Our Torah Scrolls


At Beth Shalom, we house six Torah Scrolls that each reflect the diversity and richness of the Jewish experience. Four of the five scrolls in the main sanctuary are clothed in mantles designed by renowned Hebrew artist, Mordechai Rosenstein. On the High Holy Days, we replace these colorful mantles with white ones, also designed by Rosenstein, that come together with the following words: Levochein livavot b’yom din (The One who Knows our Hearts on the Days of Judgement.)

On the High Holy Days, we replace the colorful mantles with white ones, also designed by Mordechai Rosenstein

One of these Scrolls is our small and most precious one, rescued from the fires of the Shoah (Holocaust) during World War II. In so doing, we affirm the sacred Jewish principle of Zachor / To Remember, and to never allow something similar to happen again (L’Olam Lo Od.) Read more about this scroll.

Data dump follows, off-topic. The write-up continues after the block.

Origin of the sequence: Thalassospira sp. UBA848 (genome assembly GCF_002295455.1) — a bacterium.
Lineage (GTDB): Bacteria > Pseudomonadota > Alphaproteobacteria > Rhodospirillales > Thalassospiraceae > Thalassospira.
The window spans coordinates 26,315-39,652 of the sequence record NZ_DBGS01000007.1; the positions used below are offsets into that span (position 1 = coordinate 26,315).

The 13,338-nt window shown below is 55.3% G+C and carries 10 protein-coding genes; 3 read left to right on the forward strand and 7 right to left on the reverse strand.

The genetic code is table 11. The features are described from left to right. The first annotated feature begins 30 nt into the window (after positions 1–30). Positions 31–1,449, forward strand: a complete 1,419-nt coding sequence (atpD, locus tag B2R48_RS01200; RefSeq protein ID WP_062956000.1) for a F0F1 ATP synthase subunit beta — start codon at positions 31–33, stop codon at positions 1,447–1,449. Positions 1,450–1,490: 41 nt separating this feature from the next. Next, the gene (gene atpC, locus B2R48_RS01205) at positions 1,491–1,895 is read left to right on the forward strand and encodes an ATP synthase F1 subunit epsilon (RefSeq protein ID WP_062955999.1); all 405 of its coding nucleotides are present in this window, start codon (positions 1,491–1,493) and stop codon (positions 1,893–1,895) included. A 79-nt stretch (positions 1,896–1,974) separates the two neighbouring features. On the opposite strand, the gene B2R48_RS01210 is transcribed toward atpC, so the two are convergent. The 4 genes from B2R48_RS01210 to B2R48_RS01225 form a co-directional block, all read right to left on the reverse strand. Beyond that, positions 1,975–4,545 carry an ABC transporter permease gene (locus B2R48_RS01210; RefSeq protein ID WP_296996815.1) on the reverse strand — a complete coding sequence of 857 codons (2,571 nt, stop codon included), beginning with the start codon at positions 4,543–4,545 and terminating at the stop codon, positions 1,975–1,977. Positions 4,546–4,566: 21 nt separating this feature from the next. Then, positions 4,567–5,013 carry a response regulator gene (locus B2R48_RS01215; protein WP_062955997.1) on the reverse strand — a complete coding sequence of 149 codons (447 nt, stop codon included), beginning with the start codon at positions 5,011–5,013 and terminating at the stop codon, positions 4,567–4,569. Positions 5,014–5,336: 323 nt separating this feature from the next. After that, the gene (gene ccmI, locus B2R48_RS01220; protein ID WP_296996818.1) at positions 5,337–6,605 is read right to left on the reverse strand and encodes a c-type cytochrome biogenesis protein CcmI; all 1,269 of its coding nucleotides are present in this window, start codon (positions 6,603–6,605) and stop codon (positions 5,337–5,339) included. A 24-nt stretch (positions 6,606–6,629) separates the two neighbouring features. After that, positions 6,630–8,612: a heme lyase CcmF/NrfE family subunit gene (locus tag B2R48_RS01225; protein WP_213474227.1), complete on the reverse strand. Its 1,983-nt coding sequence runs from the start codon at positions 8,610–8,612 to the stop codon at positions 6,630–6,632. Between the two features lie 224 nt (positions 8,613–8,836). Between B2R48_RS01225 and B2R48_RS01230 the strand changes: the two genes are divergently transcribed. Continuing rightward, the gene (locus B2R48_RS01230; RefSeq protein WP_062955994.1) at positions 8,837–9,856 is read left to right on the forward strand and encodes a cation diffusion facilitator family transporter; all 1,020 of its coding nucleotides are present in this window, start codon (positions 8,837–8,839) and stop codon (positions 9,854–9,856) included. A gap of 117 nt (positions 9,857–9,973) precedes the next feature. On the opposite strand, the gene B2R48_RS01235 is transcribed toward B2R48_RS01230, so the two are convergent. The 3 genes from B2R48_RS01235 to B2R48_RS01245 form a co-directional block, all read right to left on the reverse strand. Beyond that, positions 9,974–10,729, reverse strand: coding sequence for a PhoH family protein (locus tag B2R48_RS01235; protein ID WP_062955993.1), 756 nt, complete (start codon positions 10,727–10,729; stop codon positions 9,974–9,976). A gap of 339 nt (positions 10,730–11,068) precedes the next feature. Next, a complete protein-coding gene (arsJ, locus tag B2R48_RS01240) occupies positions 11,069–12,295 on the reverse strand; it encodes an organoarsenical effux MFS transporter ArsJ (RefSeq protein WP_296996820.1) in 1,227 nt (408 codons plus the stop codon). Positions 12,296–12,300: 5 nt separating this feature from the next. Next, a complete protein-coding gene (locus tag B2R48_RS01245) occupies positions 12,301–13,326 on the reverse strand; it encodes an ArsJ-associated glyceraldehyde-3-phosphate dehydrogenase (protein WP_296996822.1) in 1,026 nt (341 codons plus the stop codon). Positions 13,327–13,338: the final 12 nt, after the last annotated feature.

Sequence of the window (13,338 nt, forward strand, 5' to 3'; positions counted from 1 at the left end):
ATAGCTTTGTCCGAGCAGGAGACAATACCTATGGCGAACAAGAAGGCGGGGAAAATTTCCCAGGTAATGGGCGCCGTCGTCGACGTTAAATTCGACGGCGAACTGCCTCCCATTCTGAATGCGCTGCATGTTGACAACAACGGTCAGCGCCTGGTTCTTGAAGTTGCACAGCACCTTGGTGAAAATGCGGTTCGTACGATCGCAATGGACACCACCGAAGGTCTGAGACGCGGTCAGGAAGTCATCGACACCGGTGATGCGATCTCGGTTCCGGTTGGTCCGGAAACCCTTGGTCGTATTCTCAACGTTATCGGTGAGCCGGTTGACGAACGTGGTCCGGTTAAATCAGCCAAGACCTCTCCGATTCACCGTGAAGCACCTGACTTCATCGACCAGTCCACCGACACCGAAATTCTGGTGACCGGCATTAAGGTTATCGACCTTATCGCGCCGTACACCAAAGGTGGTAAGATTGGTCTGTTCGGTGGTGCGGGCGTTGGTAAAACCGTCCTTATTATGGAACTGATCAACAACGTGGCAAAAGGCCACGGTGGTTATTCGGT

Another one of our Scrolls is a Sephardic scroll housed in a large and ornate cylindrical case from which the Torah is read in an upright position. This differs greatly from the soft coverings of the Ashkenazi Scrolls which are laid horizontally on the lectern for chanting.

Our only Scroll not housed in our main sanctuary is in our portable sanctuary (aron ha’kodesh) in the Green Room. Currently, we use this each year during Sukkot, the harvest holiday of happiness and gratitude, and chant from it outside in the shade of our beautiful Sukkah. Hillel of LSU donated both this Torah Scroll as well as the Aron HaKodesh to Beth Shalom Synagogue in 1989. We often used this Scroll in the summer months, and its distinctive artistry and tight lettering are still a sight to behold today.

When Hurricane Rita hit in 2005 and caused major damage to the shul, we held High Holy Day Services at Jefferson Baptist Church next door, and brought this Scroll and Ark over there so we could still incorporate this critical element of prayer and communal Jewish life.

This video shows our Torahs in action during Simchat Torah 5779 (2018). Simchat Torah means “rejoicing in the Torah” and marks when we read the last Torah portion and the first Torah portion. Our Simchat Torah celebration is a joyful, vibrant party where in as many people carry and dance with a Torah scroll as possible. Children at Beth Shalom are given candy during the seventh blessing.